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  • irishtimes.com - Posted: April 2, 2012 @ 9:55 am

    Twenty-year stocktaking

    John Grenham

    The fourth edition of my Tracing Your Irish Ancestors is published this week, providing a chance to stand back and take stock.

    The book was first published twenty years ago, at a time when genealogy in Ireland was barely respectable, and the world was a much bigger place. The changes have been extraordinary. Family history now figures on the agendas of Government departments in a way that was scarcely imaginable then. All Irish record-holding institutions—local and national archives, libraries and private institutions—have now recognised that genealogists are one of their largest constituencies, and they are providing dedicated research rooms, personalised consultations, expanded finding aids and, above all, digitised records. Such websites as the National Archives census site, the Library Council’s Griffith’s Valuation site, the church records sites rootsireland and irishgenealogy, and the newspaper archives at irishnewsarchive.com, irishtimes.com and britishnewspaperarchive.co.uk are slowly but surely broadening the everyday relationship that people in Ireland, and people of Irish heritage outside the island, have with their family’s past, and with their country’s past. This can only be a good thing.

    The first edition reflected the Ireland of its time. It was painfully parochial, heavily focused on Dublin libraries and archives, and blithely ignored records of the Irish held in overseas locations. Even Belfast was seriously under-represented. The extent of the opening of Ireland to the world since then is breathtaking, and the transformation includes genealogy. It is now simply unthinkable to research an Irish family without taking into account its inevitable connections with Britain, Europe, and North America.

    The reason for the transformation is clear. Even in the last four years, profound changes have taken place in the link between Irish research and the internet. Before then, any online transcripts of records were piecemeal and amateur—very welcome, but afterthoughts to the main business of hands-on research in Irish repositories. Now the internet is at the heart of any Irish family history.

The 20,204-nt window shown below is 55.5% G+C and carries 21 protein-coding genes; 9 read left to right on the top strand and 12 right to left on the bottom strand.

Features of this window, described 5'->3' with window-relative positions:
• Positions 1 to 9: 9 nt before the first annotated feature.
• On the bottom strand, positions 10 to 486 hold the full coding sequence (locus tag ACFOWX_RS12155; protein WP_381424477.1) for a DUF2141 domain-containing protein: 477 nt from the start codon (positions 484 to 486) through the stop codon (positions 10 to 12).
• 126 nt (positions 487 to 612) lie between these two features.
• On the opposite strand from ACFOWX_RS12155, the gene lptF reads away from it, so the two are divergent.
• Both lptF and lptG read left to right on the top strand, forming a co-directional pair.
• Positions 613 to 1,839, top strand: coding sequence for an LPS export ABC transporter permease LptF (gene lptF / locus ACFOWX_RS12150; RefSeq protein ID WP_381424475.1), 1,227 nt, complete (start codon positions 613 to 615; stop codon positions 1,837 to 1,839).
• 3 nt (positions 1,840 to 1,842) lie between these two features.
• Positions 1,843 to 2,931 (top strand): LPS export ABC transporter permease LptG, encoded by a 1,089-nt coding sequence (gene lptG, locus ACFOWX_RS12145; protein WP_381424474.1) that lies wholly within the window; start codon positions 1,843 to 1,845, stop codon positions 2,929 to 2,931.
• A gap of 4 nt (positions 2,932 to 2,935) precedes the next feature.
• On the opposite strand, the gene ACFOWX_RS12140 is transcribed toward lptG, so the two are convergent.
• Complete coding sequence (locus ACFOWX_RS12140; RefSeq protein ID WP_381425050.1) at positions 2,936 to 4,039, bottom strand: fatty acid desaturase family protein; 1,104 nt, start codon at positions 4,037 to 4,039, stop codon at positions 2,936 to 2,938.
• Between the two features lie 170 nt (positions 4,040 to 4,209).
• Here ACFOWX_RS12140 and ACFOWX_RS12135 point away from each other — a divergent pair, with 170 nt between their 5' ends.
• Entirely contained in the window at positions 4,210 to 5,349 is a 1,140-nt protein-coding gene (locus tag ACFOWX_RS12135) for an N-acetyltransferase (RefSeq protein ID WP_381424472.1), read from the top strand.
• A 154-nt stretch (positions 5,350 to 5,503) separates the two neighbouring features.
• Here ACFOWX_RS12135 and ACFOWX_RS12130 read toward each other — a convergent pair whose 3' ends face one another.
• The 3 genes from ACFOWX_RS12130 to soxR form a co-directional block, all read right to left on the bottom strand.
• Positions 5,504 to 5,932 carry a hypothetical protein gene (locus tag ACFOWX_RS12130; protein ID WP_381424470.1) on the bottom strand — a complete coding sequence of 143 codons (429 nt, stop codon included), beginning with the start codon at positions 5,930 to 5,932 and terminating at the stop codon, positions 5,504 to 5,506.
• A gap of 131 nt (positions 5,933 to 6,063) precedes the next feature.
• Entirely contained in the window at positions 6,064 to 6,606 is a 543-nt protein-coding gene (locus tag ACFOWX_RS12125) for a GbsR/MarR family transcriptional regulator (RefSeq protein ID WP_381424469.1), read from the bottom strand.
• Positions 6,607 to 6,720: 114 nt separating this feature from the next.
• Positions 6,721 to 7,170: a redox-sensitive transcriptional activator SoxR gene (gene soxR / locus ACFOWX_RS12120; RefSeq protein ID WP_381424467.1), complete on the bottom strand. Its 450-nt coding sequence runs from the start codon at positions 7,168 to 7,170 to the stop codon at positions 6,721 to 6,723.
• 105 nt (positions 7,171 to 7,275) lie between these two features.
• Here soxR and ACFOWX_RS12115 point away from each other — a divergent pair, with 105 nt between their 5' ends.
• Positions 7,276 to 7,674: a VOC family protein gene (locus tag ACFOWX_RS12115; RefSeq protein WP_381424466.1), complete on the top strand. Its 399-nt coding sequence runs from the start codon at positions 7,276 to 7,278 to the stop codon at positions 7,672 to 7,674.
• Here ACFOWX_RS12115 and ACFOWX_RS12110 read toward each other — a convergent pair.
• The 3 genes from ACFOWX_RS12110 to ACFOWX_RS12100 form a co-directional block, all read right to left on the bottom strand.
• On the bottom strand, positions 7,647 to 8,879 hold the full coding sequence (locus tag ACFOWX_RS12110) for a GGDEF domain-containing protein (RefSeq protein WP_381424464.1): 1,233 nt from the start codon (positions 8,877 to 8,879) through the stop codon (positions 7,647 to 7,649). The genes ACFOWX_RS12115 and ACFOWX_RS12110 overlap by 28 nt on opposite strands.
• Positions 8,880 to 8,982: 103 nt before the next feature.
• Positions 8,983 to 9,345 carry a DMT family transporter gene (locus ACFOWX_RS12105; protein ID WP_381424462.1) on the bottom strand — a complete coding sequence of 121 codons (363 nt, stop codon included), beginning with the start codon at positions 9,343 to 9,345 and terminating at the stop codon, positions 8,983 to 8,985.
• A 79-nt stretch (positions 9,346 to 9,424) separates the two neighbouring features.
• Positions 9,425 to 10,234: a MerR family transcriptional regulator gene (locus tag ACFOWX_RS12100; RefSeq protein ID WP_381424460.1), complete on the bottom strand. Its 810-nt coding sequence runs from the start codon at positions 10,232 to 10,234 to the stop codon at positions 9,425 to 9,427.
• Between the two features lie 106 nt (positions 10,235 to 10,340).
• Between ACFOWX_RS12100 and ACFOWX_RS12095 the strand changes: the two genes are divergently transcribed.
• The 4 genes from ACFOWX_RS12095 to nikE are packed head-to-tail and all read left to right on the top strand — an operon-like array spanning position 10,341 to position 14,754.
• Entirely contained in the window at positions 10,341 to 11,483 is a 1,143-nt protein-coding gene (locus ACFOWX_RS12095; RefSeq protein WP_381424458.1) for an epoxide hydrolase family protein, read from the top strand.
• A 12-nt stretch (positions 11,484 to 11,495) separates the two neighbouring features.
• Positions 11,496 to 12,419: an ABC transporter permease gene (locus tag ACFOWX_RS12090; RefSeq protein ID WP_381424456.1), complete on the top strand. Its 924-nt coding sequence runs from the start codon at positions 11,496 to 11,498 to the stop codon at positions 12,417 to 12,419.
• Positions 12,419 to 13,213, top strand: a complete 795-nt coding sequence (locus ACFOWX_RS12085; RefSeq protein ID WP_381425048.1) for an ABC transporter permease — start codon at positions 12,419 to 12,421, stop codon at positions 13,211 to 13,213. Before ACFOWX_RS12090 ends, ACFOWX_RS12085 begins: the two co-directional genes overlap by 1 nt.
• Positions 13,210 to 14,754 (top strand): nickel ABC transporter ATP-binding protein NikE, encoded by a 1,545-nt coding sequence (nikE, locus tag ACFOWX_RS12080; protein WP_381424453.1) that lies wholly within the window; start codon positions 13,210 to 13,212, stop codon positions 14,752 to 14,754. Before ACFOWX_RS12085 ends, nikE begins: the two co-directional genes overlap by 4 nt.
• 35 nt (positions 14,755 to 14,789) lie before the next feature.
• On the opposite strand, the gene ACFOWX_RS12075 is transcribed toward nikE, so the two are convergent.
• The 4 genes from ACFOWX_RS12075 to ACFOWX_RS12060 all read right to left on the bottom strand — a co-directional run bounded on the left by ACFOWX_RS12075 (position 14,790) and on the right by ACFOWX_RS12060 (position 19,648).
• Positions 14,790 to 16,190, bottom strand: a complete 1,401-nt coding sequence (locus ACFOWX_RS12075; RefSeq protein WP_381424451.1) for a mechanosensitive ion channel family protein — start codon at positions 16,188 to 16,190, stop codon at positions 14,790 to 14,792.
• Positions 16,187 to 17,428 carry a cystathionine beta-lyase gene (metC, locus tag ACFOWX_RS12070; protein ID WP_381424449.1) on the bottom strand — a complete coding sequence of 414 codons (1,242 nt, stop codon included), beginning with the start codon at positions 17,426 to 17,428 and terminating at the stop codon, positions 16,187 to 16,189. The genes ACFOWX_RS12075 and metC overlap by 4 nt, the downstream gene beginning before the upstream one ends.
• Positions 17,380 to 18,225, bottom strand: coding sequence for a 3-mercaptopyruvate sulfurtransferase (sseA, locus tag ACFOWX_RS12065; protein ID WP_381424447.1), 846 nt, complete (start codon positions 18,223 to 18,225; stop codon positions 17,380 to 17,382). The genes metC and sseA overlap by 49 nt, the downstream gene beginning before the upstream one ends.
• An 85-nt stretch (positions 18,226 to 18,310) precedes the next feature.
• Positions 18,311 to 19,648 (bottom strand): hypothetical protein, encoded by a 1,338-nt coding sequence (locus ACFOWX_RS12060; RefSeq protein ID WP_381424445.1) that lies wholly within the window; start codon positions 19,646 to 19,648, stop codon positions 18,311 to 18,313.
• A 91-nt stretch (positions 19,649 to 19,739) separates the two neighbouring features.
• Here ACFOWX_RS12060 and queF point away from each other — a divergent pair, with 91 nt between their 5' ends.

• JOD says:

      I found my grand-dad online in 2001. 59 years after he’d disappeared into the War without a trace behind. Or so we thought. Only took 15 years and a day – after I began searching in earnest – to track him down to an ancient passenger list on a doomed ship and lay to rest old ghosts for my mum her brother myself and our extended family. Thank God for the Internet eh?
      Which I suppose we wouldn’t even have had WW2 not kickstarted silicon valley.

      Still. On reflection, I’d rather have had no internet; no WW2 and thus still have had me granddad alive to see me. Them’s the breaks. Suppose every cloud has a silver lining.

    • Desmond FitzGerald says:

      Remarkable how you still have to manually check a book in the records office in Dublin and then ask a member of staff to get you the cert you need – why can’t you identify the cert on a computer and use a prepaid card to be able to print it off – similar to how it works in a uni library where you find your book and if you need to copy pages you have a card you prepay and can add to and swipe it in the copier and away you go.

      There is still a very long way to go to centralise all the available records as it seems a bit of a waste that you have to go county by county still or at least make the different search systems homogenous.